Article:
3 Simple Tips to Cope with PMS Naturally
Fact number one to know about PMS: It’s not all in your head.
PMS is the product of a real hormonal turbulence that accompanies the menstrual cycle, more in some people than in others, and it can cause significant mood swings, depression, anger, and irritability, not to mention a compendium of physical symptoms like bloat and constipation.
That hormonal storm—which for some people is a light tropical rain while for others it’s Hurricane Katrina—affects neurotransmitters like serotonin, influencing mood, cravings, and behavior.
I’ve talked to hundreds of women—professionally and personally—about their experiences with PMS. I’ve also personally experienced—on the receiving end, that is—the effects of PMS in many of its forms and intensities. And I’m quite aware—from both your point of view and mine—that PMS is not anyone’s idea of a summer picnic by the beach.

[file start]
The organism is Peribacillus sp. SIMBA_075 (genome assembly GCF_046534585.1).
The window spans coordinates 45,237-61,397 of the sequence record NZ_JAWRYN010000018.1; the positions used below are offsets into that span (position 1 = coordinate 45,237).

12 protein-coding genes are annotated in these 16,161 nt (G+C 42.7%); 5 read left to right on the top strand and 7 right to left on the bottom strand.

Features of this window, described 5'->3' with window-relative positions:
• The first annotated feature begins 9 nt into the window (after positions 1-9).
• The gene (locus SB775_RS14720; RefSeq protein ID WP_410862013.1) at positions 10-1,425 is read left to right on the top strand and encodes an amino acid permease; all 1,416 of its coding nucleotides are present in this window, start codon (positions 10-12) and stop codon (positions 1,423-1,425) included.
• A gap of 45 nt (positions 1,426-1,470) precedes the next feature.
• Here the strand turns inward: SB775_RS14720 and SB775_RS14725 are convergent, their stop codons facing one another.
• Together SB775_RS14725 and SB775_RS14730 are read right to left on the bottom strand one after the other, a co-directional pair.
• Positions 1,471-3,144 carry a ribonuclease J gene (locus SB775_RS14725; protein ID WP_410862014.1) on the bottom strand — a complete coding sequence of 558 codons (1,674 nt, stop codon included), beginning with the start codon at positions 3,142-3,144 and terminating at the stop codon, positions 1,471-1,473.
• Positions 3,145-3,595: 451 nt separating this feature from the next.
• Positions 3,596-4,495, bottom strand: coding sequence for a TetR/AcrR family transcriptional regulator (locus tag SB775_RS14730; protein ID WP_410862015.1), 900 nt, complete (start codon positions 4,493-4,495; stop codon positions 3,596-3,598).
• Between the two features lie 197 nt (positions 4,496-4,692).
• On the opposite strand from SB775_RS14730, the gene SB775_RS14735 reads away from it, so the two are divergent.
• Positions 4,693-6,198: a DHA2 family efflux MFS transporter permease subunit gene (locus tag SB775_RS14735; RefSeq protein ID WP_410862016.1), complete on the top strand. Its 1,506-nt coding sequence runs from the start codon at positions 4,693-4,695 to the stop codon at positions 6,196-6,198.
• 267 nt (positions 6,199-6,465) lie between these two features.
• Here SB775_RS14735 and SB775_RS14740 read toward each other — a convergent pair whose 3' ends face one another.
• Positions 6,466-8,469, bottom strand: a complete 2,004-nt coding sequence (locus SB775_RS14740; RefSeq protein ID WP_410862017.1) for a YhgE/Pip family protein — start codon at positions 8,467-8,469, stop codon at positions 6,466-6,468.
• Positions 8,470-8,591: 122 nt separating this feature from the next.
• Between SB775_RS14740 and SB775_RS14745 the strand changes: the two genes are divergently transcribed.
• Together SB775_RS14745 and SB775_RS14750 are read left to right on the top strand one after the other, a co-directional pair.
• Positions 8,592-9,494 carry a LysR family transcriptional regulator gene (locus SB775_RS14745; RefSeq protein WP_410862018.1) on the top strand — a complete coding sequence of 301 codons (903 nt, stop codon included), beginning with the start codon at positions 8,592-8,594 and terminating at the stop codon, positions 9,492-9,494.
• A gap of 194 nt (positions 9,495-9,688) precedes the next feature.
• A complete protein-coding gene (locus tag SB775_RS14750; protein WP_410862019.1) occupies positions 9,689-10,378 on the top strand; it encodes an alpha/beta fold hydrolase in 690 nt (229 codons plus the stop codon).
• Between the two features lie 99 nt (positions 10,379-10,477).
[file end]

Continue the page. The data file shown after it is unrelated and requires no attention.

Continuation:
PMS seems to have at least four “types.” Obviously each of these “types” is shorthand for a constellation of symptoms, but here’s an easy way to remember them:
- A for anxiety
- B for bloating (sometimes called H for hydration)
- C for cramps
- D for depression.
Some folks like to add the all too familiar fifth type, E—for everything!
Diet, Allergies, and Yeast
There’s little doubt that there’s a nutritional link to PMS. Researchers have shown that the typical PMS sufferer consumes 275% more sugar, 62% more refined carbohydrates, 78% more sodium, 79% more dairy products, 52% less zinc, 77% less magnesium, and 53% less iron than non-PMS sufferers.
PMS is a very common complaint among women who suffer from allergies. Testing and treating the underlying food allergy may help. Eliminating wheat has a profound effect on symptoms for many people, not surprising since wheat is such a common source of food sensitivities.
Then there’s Candida albicans, commonly known as yeast. Yeast—which are after all living organisms—produce toxins in the body which in turn can produce a host of symptoms including fatigue and PMS. To complicate matters, an overgrowth of Candida may hinder the absorption of B vitamins, which in turn aggravates PMS symptoms. Treating the underlying Candida is always a good idea. It’s done with a sugar- and yeast-free diet, low in processed carbs and high in protein and fat.
Diet for PMS